Teachers, as you get into back-to-school mode this month, consider helping other returning educators by making your own Quick Tip featuring APH products, and emailing it to email hidden; JavaScript is required, or just send us your ideas for future Quick Tips!

Treasures From the APH Libraries

The APH Barr Library supports research initiatives at APH, while the Migel Library is one of the largest collections of nonmedical information related to blindness in the world. Although the collections do not circulate, arrangements can be made to use the materials on-site. In addition, an ongoing digitization effort means APH will continue to make materials available through the online catalog at

From the Migel Library: Bruce, H. Addington. "The Menace of the Figured Veil." Good Housekeeping September (1913): 301-05.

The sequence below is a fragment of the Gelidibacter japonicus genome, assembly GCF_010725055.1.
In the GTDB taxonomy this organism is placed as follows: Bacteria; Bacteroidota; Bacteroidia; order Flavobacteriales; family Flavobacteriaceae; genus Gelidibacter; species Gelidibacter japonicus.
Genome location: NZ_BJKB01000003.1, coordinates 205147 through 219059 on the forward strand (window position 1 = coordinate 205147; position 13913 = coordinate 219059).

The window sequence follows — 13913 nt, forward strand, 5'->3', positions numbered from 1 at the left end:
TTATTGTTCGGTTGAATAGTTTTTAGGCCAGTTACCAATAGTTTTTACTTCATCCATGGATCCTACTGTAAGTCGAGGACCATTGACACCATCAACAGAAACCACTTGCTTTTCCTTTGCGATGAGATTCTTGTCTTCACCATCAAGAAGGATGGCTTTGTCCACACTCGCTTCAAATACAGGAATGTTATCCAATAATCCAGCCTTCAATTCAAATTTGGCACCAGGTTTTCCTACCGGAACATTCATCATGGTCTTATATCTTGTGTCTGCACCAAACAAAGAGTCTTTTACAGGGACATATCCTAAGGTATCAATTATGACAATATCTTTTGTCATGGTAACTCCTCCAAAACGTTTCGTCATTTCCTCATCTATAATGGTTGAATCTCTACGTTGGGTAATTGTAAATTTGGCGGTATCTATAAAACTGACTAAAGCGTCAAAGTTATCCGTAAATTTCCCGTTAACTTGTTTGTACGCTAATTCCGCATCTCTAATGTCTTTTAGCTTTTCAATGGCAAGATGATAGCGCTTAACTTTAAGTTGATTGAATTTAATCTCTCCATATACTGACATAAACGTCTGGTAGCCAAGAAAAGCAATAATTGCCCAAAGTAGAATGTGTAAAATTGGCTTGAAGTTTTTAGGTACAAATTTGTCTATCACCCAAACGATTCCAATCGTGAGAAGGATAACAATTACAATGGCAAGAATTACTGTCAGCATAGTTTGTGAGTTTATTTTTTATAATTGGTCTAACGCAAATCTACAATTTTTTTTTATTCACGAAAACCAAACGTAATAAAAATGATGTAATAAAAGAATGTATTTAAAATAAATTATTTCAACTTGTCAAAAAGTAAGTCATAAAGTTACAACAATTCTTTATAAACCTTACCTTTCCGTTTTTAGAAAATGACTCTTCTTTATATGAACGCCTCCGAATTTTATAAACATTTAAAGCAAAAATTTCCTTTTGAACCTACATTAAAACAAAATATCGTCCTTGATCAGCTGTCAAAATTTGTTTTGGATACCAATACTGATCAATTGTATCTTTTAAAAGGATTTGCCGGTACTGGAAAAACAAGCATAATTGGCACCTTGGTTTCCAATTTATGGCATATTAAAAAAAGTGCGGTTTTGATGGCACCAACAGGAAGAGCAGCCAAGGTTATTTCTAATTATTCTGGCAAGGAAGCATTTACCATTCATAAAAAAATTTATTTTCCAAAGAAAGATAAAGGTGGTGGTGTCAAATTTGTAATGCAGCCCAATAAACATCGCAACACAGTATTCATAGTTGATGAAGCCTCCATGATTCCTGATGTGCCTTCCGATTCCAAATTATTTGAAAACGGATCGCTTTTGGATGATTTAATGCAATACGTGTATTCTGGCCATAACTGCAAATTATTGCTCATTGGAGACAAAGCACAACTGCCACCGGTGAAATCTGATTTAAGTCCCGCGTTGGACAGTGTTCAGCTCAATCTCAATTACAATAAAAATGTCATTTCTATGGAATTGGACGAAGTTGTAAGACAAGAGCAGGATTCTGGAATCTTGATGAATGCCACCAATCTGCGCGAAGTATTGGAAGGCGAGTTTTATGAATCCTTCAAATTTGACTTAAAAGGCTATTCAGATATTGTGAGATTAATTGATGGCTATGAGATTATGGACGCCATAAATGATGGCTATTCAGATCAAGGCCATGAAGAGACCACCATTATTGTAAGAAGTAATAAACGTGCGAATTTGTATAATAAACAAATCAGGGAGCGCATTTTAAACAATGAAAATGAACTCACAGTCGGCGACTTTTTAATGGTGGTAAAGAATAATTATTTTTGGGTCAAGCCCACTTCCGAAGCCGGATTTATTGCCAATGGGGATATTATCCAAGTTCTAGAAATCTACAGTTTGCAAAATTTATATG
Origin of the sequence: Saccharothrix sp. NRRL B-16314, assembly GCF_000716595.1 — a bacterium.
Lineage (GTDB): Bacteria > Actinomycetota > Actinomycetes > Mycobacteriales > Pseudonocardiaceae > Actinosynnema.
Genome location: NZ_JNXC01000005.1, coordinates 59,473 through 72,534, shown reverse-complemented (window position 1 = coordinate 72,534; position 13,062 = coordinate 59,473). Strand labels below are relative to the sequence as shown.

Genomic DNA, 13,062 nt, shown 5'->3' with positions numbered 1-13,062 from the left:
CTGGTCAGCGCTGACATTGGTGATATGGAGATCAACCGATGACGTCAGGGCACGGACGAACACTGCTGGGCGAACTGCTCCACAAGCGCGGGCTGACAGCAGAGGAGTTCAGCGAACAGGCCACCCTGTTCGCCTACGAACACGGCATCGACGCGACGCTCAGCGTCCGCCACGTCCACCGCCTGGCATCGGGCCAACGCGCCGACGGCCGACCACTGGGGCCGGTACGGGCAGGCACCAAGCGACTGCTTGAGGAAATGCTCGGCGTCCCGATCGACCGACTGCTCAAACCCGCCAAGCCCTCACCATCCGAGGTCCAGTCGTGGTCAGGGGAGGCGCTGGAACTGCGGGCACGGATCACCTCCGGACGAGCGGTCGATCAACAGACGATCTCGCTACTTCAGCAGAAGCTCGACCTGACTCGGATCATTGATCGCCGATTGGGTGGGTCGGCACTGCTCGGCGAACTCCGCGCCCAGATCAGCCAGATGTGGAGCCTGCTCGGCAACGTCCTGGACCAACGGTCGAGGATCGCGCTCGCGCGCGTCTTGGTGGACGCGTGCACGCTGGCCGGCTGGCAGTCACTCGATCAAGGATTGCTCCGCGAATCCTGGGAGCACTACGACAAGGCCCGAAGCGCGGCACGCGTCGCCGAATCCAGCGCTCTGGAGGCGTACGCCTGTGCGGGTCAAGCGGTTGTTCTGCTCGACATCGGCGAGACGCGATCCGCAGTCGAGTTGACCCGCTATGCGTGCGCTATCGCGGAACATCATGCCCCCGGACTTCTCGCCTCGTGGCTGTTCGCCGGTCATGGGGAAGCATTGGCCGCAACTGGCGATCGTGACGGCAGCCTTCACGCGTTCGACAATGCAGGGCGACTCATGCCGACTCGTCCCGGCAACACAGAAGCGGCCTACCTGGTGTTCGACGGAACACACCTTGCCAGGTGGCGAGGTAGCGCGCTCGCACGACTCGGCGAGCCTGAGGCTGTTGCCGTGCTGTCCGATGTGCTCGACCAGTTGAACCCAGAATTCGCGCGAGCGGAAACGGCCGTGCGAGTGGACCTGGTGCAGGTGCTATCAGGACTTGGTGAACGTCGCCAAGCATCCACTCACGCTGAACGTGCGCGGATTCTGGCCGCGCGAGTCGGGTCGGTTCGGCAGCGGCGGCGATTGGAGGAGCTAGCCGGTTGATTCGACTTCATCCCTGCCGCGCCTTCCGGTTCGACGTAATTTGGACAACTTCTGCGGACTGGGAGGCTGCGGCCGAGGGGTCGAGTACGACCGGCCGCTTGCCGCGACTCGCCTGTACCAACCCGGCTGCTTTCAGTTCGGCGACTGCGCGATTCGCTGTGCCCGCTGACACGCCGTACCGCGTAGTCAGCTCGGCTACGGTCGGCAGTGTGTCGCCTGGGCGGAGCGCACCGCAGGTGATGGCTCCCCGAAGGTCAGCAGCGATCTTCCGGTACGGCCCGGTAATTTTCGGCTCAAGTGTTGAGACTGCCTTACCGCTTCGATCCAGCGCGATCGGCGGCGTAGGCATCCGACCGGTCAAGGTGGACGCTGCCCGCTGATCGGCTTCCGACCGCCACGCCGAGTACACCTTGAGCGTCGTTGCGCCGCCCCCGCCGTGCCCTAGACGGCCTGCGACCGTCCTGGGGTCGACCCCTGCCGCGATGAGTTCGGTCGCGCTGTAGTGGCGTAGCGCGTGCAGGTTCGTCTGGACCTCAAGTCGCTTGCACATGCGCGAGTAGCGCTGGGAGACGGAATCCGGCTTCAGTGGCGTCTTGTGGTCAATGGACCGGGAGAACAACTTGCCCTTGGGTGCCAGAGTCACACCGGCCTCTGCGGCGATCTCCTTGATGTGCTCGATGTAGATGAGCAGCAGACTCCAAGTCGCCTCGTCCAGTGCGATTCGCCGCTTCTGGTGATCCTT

Headaches, indigestion, insomnia, eyestrain, and several other neuroses – these are the symptoms of using the fashionable “sources of evil” known as figured veils. The specialists referenced in this article claimed that women accounted for a majority of 64 to 76% of vision problems of the time. While some of that percentage may have been attributable to the needlework that women were often trained to perform from their childhood, it seemed likely that the figured veils that were in vogue also greatly contributed to this majority. It was admittedly necessary to sometimes use a veil to keep headgear in position or to keep hair smooth. But doctors recommended using plain, thin veils for this purpose. Not only did decorated veils cause the most eyestrain and vision obstruction, but the fancier veils also tended to be worn excessively because of their beauty, leading to even more strain on the eyes. This article has been digitized for the Internet Archive at

From the Barr Library: Hara, Kotaro, et al. “Improving Public Transit Accessibility for Blind Riders by Crowdsourcing Bus Stop Landmark Locations with Google Street View: An Extended Analysis.” ACM Transactions on Accessible Computing 6.2 (2015): 1-22. Web.